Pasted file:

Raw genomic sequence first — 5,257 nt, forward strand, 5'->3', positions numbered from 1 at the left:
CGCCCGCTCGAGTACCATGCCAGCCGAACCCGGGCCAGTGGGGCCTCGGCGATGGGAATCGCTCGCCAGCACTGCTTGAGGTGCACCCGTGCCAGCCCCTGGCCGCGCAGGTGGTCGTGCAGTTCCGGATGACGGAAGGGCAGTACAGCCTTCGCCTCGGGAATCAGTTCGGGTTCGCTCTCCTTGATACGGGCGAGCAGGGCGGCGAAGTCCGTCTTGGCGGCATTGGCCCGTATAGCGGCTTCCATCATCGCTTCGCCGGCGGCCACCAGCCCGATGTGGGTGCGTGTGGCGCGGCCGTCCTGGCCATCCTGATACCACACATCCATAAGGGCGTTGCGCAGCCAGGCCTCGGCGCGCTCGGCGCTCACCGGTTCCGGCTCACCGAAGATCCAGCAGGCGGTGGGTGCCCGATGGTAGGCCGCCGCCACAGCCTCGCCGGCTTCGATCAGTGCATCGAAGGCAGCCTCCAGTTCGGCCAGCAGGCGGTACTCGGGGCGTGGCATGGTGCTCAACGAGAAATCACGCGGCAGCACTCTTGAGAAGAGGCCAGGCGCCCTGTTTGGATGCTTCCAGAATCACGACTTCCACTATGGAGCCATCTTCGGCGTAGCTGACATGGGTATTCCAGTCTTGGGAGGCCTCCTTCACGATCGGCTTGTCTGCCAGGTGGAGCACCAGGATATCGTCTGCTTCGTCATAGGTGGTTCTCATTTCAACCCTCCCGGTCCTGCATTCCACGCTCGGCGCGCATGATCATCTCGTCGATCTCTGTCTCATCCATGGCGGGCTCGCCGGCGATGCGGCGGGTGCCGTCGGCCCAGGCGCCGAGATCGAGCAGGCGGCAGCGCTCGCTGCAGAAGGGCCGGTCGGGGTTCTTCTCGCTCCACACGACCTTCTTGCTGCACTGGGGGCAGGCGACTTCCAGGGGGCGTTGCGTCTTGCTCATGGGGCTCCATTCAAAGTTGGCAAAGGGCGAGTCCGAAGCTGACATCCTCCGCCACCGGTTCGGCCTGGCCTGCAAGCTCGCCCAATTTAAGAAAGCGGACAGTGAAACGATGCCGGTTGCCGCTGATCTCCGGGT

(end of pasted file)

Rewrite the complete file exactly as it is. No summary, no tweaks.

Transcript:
Raw genomic sequence first — 5,257 nt, forward strand, 5'->3', positions numbered from 1 at the left:
CGCCCGCTCGAGTACCATGCCAGCCGAACCCGGGCCAGTGGGGCCTCGGCGATGGGAATCGCTCGCCAGCACTGCTTGAGGTGCACCCGTGCCAGCCCCTGGCCGCGCAGGTGGTCGTGCAGTTCCGGATGACGGAAGGGCAGTACAGCCTTCGCCTCGGGAATCAGTTCGGGTTCGCTCTCCTTGATACGGGCGAGCAGGGCGGCGAAGTCCGTCTTGGCGGCATTGGCCCGTATAGCGGCTTCCATCATCGCTTCGCCGGCGGCCACCAGCCCGATGTGGGTGCGTGTGGCGCGGCCGTCCTGGCCATCCTGATACCACACATCCATAAGGGCGTTGCGCAGCCAGGCCTCGGCGCGCTCGGCGCTCACCGGTTCCGGCTCACCGAAGATCCAGCAGGCGGTGGGTGCCCGATGGTAGGCCGCCGCCACAGCCTCGCCGGCTTCGATCAGTGCATCGAAGGCAGCCTCCAGTTCGGCCAGCAGGCGGTACTCGGGGCGTGGCATGGTGCTCAACGAGAAATCACGCGGCAGCACTCTTGAGAAGAGGCCAGGCGCCCTGTTTGGATGCTTCCAGAATCACGACTTCCACTATGGAGCCATCTTCGGCGTAGCTGACATGGGTATTCCAGTCTTGGGAGGCCTCCTTCACGATCGGCTTGTCTGCCAGGTGGAGCACCAGGATATCGTCTGCTTCGTCATAGGTGGTTCTCATTTCAACCCTCCCGGTCCTGCATTCCACGCTCGGCGCGCATGATCATCTCGTCGATCTCTGTCTCATCCATGGCGGGCTCGCCGGCGATGCGGCGGGTGCCGTCGGCCCAGGCGCCGAGATCGAGCAGGCGGCAGCGCTCGCTGCAGAAGGGCCGGTCGGGGTTCTTCTCGCTCCACACGACCTTCTTGCTGCACTGGGGGCAGGCGACTTCCAGGGGGCGTTGCGTCTTGCTCATGGGGCTCCATTCAAAGTTGGCAAAGGGCGAGTCCGAAGCTGACATCCTCCGCCACCGGTTCGGCCTGGCCTGCAAGCTCGCCCAATTTAAGAAAGCGGACAGTGAAACGATGCCGGTTGCCGCTGATCTCCGGGT